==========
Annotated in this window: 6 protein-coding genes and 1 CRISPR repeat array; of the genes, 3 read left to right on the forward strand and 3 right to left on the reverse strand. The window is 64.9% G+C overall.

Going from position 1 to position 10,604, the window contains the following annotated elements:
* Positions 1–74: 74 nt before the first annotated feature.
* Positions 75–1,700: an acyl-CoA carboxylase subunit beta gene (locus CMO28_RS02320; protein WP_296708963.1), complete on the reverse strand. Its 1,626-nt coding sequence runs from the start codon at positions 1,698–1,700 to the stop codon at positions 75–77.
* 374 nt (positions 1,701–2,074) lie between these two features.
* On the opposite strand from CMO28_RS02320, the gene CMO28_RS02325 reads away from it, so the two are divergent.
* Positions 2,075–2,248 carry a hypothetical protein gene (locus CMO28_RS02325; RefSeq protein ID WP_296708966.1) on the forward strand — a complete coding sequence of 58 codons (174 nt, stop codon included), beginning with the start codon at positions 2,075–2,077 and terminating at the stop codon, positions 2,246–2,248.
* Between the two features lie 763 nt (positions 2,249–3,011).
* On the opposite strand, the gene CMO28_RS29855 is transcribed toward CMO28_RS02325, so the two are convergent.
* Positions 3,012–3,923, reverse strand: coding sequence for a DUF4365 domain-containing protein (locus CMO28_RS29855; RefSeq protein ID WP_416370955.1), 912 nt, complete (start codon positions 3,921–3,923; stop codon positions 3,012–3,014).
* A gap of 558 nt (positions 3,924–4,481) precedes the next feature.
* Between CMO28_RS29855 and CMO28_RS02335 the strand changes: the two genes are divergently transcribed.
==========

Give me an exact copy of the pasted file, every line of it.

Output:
Annotated in this window: 6 protein-coding genes and 1 CRISPR repeat array; of the genes, 3 read left to right on the forward strand and 3 right to left on the reverse strand. The window is 64.9% G+C overall.

Going from position 1 to position 10,604, the window contains the following annotated elements:
* Positions 1–74: 74 nt before the first annotated feature.
* Positions 75–1,700: an acyl-CoA carboxylase subunit beta gene (locus CMO28_RS02320; protein WP_296708963.1), complete on the reverse strand. Its 1,626-nt coding sequence runs from the start codon at positions 1,698–1,700 to the stop codon at positions 75–77.
* 374 nt (positions 1,701–2,074) lie between these two features.
* On the opposite strand from CMO28_RS02320, the gene CMO28_RS02325 reads away from it, so the two are divergent.
* Positions 2,075–2,248 carry a hypothetical protein gene (locus CMO28_RS02325; RefSeq protein ID WP_296708966.1) on the forward strand — a complete coding sequence of 58 codons (174 nt, stop codon included), beginning with the start codon at positions 2,075–2,077 and terminating at the stop codon, positions 2,246–2,248.
* Between the two features lie 763 nt (positions 2,249–3,011).
* On the opposite strand, the gene CMO28_RS29855 is transcribed toward CMO28_RS02325, so the two are convergent.
* Positions 3,012–3,923, reverse strand: coding sequence for a DUF4365 domain-containing protein (locus CMO28_RS29855; RefSeq protein ID WP_416370955.1), 912 nt, complete (start codon positions 3,921–3,923; stop codon positions 3,012–3,014).
* A gap of 558 nt (positions 3,924–4,481) precedes the next feature.
* Between CMO28_RS29855 and CMO28_RS02335 the strand changes: the two genes are divergently transcribed.